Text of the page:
We were so thrilled to read Joanna Blythman’s review of Cannonball in the Herald Scotland on Sunday 14th April 2019.
I groan when those emails arrive: friend of friend coming toEdinburgh, wants to see the sights and taste real Scottish food. Inevitably they want to visit the castle: £19.50 for an adult, £11.50 for a child. I tell them it’s a military museum and you can get the view for free from the esplanade. I prepare them for our tourist trap High Street, where upmarket cashmere shops nowadays display their prices in both Chinese Yen and Sterling. But where shall I tell them to eat?
I can recommend restaurants in the vicinity, but do they count as Scottish? What is Scottish cuisine these days anyway? It’s certainly not the old Taste of Tartan cliché. That died decades ago, although deep-fried haggis balls still beckon to the unwary. For me it’s about ingredients with a sense of place, like North Ronaldsay lamb, or Arbroath smokies, and the manner in which ingredients are produced. Were those razor clams patiently harvested on the beach, for instance, or electro-blasted out the water? The finest Scottish food is like any other nation’s finest food, the antithesis of globalised and mass-produced, unique. And then with immense relief I remember Cannonball, run by Carina and Victor Contini, whose steadfast support for artisan food producers in this country is second to none.
We know to arrive strategically early, which bags us Cannonball’s best table, the one with that bird’s eye panorama of the castle esplanade and entrance. Don’t fret too much if you can’t sit there though, because this is a congenial restaurant throughout. It has those roomy dimensions, and friendly, Edwardian design features from when it was a constructed as a school in 1905. Strategically placed skylight windows create a striking pattern of shadow and light.
You’re always looked after well at Cannonball. Front of house staff anticipate what you need before the thought firms up in your head; they’re a step ahead. And you’re beautifully served too: heavy cutlery, streamlined glassware, handmade stoneware plates and bowls with a Japanese simplicity about them. I’d pay go to see an exhibition of these ceramics. And what a backdrop this putty-grey speckled one makes for the Ethical Fish Company’s Isle of Mull king scallops, sweet and pearly within their lacy, amber-fried exteriors. This is one of the best treatments of scallops I’ve come across, with its crisps of Jerusalem artichoke, slender, charred baby leeks as if just thinned from the allotment, and enveloping dulse seaweed mayonnaise. The minute we smell the glorious aroma from the twice-baked soufflé we can know that it owes its sumptuous intensity to an extraordinary cheese, in this case, the Errington family’s legendary Lanark Blue. Made from raw ewe’s milk, it is to my mindScotland’s finest blue cheese. Here’s another ceramic that could feature in a photographic exhibition, a speckled, mottled, gently curving bowl with the puffy, amber-baked soufflé perched on a pea green velvet cushion of confit leeks cream, strewn with a tangle of crispy deep-fried leeks, here and there the odd candied walnut echoing the nutty character of the cheese.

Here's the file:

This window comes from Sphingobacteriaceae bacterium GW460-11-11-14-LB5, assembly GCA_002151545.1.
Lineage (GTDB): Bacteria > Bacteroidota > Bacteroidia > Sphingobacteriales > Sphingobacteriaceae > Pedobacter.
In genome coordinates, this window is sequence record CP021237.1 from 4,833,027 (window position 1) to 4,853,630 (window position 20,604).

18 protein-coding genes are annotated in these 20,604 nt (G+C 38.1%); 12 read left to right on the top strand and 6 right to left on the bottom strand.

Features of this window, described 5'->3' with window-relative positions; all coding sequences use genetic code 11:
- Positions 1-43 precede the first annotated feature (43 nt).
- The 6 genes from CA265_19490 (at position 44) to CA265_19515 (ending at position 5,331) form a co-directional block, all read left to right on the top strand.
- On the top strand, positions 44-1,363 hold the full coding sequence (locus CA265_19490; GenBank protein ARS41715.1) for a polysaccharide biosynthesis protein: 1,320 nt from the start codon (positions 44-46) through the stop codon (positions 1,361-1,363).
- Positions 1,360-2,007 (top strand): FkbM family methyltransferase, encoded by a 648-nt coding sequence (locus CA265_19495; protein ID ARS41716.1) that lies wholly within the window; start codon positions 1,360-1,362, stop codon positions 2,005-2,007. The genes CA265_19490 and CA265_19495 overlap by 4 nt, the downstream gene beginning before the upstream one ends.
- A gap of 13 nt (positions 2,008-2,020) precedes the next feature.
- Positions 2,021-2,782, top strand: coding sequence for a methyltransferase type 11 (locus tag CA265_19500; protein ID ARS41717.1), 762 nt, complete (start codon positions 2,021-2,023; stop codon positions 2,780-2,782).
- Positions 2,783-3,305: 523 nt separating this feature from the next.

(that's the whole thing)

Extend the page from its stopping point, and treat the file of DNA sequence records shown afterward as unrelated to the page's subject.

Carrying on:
My only gripe with the main courses is that they’re huge, too big for me, and I hate to leave food this good uneaten. “Posh fish and chips” isn’t cheap at £22 but then it’s enough for two, so effectively £11 per head for harbour-fresh, sustainably caught haddock, and a juicy langoustine served with epic chips, fresh pea purée, beetroot Tartare sauce, and a wedge of lemon, most likely Italian, that’s dripping with juice. Lobster Thermidor macaroni cheese? We can’t resist. It’s rich, filling, the pasta provides the scaffolding for a pungent sauce made from aged, unpasteurised Isle of Mull cheddar, cream and brandy that’s studded with fleshy nuggets of lobster meat. £24, but there must be half a lobster in there. We can only manage one dessert between us, marshmallow-light bread and butter pudding made with soft golden raisins soaked in 10-year old Glengoyne maltwhisky. It’s dreamy. Tourists will love it, but then so do we.
Cannonball constitutes a haven of Scottish authenticity and good cooking at the heart of the Royal Mile tourist trudge. Thank you, Carina and Victor, for creating a restaurant here that I can honestly recommend.
Cannonball, 356 Castlehill, Edinburgh 0131 225 1550
Value for money: 9/10
Read it on the Herald’s website here